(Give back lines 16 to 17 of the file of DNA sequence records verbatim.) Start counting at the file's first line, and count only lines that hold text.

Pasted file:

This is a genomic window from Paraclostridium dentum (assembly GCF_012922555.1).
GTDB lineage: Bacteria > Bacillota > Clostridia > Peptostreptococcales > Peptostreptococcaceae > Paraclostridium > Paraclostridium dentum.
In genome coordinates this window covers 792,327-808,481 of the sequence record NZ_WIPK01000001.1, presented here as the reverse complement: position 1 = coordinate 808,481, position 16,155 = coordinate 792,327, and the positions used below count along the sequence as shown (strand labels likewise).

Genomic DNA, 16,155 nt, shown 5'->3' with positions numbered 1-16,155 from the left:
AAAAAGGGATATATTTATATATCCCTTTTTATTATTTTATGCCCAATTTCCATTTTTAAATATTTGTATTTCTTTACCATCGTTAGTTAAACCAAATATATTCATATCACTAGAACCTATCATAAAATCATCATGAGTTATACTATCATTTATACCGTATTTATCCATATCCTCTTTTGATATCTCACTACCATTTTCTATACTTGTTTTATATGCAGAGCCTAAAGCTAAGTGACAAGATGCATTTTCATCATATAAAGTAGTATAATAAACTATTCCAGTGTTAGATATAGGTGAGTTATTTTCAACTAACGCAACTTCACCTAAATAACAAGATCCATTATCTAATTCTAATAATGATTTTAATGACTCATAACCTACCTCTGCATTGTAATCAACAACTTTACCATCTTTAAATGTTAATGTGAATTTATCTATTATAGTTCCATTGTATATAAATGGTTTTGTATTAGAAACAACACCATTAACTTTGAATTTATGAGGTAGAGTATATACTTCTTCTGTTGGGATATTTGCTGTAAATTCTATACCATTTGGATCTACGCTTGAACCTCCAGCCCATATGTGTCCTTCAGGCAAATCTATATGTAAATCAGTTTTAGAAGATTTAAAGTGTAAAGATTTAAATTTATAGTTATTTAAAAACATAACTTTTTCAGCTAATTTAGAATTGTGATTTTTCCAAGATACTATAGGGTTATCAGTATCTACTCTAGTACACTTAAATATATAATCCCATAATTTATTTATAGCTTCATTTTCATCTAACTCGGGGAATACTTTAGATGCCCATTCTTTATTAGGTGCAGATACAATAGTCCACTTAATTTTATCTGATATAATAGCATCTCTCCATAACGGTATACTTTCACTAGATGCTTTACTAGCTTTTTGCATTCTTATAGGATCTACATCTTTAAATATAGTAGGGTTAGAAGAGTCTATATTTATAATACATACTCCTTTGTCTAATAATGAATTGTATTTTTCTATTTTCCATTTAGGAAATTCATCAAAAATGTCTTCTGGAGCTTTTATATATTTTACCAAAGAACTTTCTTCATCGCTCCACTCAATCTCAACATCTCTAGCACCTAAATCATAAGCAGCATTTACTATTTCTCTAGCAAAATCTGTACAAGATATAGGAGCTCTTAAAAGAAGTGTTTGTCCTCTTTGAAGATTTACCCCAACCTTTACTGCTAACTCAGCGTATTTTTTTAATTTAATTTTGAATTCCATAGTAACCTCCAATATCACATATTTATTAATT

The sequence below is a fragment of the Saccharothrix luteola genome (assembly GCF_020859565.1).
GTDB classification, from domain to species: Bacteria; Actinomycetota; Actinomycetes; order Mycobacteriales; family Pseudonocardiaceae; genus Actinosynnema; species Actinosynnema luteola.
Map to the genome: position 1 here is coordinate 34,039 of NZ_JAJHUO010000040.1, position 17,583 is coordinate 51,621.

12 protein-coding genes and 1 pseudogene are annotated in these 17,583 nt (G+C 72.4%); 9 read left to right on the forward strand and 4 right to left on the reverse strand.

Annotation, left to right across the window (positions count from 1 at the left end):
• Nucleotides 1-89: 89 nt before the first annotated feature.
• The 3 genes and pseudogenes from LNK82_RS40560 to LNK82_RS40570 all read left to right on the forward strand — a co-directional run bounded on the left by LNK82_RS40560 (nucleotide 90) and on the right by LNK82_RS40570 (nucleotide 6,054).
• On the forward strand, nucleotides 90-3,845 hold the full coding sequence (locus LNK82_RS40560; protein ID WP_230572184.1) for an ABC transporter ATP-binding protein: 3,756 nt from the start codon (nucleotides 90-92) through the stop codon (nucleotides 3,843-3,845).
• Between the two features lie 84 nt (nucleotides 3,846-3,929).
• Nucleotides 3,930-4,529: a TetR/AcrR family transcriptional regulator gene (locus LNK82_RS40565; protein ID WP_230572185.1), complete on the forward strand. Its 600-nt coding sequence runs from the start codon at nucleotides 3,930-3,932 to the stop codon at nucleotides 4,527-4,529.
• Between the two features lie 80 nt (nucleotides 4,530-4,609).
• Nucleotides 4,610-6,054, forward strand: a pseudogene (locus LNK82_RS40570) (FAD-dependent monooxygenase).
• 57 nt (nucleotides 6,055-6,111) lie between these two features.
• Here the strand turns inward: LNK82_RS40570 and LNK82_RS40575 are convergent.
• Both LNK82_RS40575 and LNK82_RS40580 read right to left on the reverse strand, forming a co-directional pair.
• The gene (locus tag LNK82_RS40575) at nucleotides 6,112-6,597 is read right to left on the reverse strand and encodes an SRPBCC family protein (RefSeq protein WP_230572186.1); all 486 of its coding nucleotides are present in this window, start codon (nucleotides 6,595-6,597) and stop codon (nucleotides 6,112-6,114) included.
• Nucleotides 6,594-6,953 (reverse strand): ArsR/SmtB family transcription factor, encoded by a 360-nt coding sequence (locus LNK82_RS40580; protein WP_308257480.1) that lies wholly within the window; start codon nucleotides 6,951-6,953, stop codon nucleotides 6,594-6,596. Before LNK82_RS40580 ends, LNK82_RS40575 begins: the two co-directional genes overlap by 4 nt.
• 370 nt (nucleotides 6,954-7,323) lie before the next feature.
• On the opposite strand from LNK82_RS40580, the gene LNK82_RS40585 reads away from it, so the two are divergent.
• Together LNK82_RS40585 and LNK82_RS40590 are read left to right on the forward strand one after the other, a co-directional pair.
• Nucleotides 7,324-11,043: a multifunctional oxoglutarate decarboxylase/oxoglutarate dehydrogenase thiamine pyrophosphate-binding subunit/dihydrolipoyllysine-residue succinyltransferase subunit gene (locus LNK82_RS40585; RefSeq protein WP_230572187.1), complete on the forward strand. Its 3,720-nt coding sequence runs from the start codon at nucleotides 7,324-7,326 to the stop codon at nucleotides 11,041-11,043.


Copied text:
• Between the two features lie 80 nt (nucleotides 4,530-4,609).
• Nucleotides 4,610-6,054, forward strand: a pseudogene (locus LNK82_RS40570) (FAD-dependent monooxygenase).